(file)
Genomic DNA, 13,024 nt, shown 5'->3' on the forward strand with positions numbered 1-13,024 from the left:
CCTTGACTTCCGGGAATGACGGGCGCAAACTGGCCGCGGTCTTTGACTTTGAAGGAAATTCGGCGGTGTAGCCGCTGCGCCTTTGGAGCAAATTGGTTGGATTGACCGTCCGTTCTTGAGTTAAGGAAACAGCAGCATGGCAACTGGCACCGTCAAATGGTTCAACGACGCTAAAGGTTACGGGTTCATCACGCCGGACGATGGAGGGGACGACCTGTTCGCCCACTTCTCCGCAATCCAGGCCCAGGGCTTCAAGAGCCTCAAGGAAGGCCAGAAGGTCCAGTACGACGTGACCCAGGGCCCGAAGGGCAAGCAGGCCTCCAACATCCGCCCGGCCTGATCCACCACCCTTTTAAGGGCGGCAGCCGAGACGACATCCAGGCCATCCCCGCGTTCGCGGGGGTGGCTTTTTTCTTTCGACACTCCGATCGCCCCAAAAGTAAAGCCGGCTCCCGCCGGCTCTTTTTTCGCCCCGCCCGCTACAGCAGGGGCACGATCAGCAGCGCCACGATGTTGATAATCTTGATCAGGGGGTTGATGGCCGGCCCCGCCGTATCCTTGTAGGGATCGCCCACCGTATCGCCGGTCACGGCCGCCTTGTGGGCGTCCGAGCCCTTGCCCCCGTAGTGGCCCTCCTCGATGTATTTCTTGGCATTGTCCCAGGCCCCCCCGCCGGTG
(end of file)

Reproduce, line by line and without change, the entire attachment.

Genomic DNA, 13,024 nt, shown 5'->3' on the forward strand with positions numbered 1-13,024 from the left:
CCTTGACTTCCGGGAATGACGGGCGCAAACTGGCCGCGGTCTTTGACTTTGAAGGAAATTCGGCGGTGTAGCCGCTGCGCCTTTGGAGCAAATTGGTTGGATTGACCGTCCGTTCTTGAGTTAAGGAAACAGCAGCATGGCAACTGGCACCGTCAAATGGTTCAACGACGCTAAAGGTTACGGGTTCATCACGCCGGACGATGGAGGGGACGACCTGTTCGCCCACTTCTCCGCAATCCAGGCCCAGGGCTTCAAGAGCCTCAAGGAAGGCCAGAAGGTCCAGTACGACGTGACCCAGGGCCCGAAGGGCAAGCAGGCCTCCAACATCCGCCCGGCCTGATCCACCACCCTTTTAAGGGCGGCAGCCGAGACGACATCCAGGCCATCCCCGCGTTCGCGGGGGTGGCTTTTTTCTTTCGACACTCCGATCGCCCCAAAAGTAAAGCCGGCTCCCGCCGGCTCTTTTTTCGCCCCGCCCGCTACAGCAGGGGCACGATCAGCAGCGCCACGATGTTGATAATCTTGATCAGGGGGTTGATGGCCGGCCCCGCCGTATCCTTGTAGGGATCGCCCACCGTATCGCCGGTCACGGCCGCCTTGTGGGCGTCCGAGCCCTTGCCCCCGTAGTGGCCCTCCTCGATGTATTTCTTGGCATTGTCCCAGGCCCCCCCGCCGGTG